When asked why he suddenly changed his mind after years of constantly pushing against gay rights, he said because the LDS Church had endorsed the Salt Lake City law, he saw no reason why he couldn't do the same. Of course, he did stress that he is still against gay marriage or gay adoption rights. But, still. To see such an "about-face" (even if he wouldn't have done it had the LDS Church not done it) was pretty jaw-dropping to see.

If all this weirdness this keeps up, the next thing you know Sean Hannity and Glenn Beck will announce they're socialists and are marrying each other. What is happening?!

I Just Love Jonah!

He really is one of the sweetest, most generous, most giving, spiritual (and in tune with the Spirit) people I have ever had the pleasure of knowing, and I am so happy he is mine.

It baffles my mind when I see these so-called Christians holding up signs that say things like "God hates fags!" or what-have-you. I am 100% more sure that God is working through a gay man like Jonah than through people like them. I think if homophobic bigots were to really get to know and understand someone like my husband, they would realize how wrong they are in their thinking.

Jonah is amazing, and I have no idea what I ever did to deserve him or why he puts up with me. ;-)

I love him! That's all.

Wednesday, November 11, 2009

This Rolling Stone

It's interesting, I have been simultaneously reading two books. One is called The Sixties Chronicle, which is basically a pictorial history of the events of the decade from 1960-1969 and also includes first hand accounts and commentary on the events. The other book is a biography of President David O. McKay called David O. McKay and the Rise of Modern Mormonism and which, although written by two Mormons, is a pretty truthful and fairly unbiased account of President McKay's tenure as Prophet of the LDS Church and isn't shy about tackling controversial issues such as the church's opposition to the civil rights movement, for example. I'm really enjoying both books immensely, and I've decided that in spite of his faults, I really like David O. McKay. He seems to be a great proponent of free agency, free thinking, and seems (to me, at least) to be a "spirit of the law" kind of individual as opposed to a "letter of the law" individual.

With the recent endorsement of the LDS Church, an ordinance in Salt Lake City which bans employment and housing discrimination against gays, lesbians, and transgendered individuals was passed. Many gay rights activists were surprised by the Church's endorsement, and I admit I was surprised as well (but was very pleased by what I see as a positive step). The LDS Church is still adamant that it will not support gay marriage and will continue to fight for what it believes is right as far as that issue is concerned.

Some in the gay-rights community are skeptical, feeling that the LDS Church only did this to save face with those who have a less-than-favorable impression of the church and did it simply to boost their image. That may be true, although it seems to me the LDS Church usually does what it feels is right regardless of how popular those decisions make them.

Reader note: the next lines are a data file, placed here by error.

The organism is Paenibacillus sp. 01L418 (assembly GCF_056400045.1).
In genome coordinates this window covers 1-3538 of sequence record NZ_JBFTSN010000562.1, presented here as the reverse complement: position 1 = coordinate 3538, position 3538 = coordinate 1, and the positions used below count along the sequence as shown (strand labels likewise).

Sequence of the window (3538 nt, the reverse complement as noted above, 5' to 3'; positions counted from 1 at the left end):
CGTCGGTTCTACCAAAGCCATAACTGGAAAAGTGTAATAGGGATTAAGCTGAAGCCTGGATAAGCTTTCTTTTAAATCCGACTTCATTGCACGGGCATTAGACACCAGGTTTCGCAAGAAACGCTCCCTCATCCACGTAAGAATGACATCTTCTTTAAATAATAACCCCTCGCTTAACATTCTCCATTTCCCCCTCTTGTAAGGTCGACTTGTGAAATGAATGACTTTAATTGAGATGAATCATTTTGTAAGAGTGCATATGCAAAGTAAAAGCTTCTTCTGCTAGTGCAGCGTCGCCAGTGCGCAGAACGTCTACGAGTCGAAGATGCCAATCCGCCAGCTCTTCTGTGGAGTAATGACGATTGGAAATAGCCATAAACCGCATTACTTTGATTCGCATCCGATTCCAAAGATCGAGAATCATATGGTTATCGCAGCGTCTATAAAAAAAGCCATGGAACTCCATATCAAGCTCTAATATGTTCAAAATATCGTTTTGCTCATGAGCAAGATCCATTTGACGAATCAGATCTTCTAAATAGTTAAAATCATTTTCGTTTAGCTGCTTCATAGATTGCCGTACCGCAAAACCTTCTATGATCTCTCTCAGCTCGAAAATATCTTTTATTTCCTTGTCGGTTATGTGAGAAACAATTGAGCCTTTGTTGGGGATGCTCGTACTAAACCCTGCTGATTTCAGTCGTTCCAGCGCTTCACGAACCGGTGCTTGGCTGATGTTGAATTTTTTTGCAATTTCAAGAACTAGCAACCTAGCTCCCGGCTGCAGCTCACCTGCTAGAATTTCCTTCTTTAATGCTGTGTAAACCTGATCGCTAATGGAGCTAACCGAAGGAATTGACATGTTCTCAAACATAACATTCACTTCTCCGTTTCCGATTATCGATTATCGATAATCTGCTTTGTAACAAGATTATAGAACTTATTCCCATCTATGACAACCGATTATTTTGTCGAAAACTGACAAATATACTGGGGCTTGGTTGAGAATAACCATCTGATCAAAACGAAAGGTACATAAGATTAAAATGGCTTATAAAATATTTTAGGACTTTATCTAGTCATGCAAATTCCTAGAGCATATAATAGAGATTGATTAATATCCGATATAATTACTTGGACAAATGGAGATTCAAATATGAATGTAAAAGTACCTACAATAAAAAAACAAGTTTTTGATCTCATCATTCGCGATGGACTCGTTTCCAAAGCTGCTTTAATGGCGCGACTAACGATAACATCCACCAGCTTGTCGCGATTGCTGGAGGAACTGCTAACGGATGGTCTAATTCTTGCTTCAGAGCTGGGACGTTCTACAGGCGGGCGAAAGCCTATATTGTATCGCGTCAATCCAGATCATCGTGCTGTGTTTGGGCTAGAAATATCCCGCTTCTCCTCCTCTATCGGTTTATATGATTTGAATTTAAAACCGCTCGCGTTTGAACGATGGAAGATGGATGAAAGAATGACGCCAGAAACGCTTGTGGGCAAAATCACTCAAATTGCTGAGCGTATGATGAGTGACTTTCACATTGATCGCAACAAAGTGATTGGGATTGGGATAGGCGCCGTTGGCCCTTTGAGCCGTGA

Some in the gay community are also indignant, feeling that they owe the LDS Church no gratitude for this endorsement when the church is still actively working to stifle their civil rights. This is an understandable feeling. I, for one, am grateful for any strides the LDS Church makes in regards to gay rights, just as I am thankful for strides that those in the gay-rights community make in creating an atmosphere of communication rather than antagonism. I think we all have a long way to go, but I am thankful for small steps even if it is "two steps forward, one step back" at times.

As I've been reading about the sixties, I am reminded of how volatile the issue of civil rights and desegregation could be, and although racism still exists today, it is fascinating to see how far the civil rights movement came. It is interesting to look at these photos and be reminded of a time not very long ago at all when black people couldn't sit at the same counter as white people or use the same restroom or drinking fountain; black people couldn't attend white schools and were denied employment because of the color of their skin; that a black person couldn't vote or marry a white person; that the whole "separate, but equal" idea was such a sham. One looks at these pictures and sees very plainly that whites were always given preferential treatment. They were given the better jobs, got to sit in the choicest seats, and weren't denied many of the normal things life didn't offer the African-American.

And when blacks attempted to fight for their rights, they were assaulted, beaten, hosed, attacked by dogs, intimidated, threatened, and killed, often by the very people whose job it was to supposedly "serve and protect."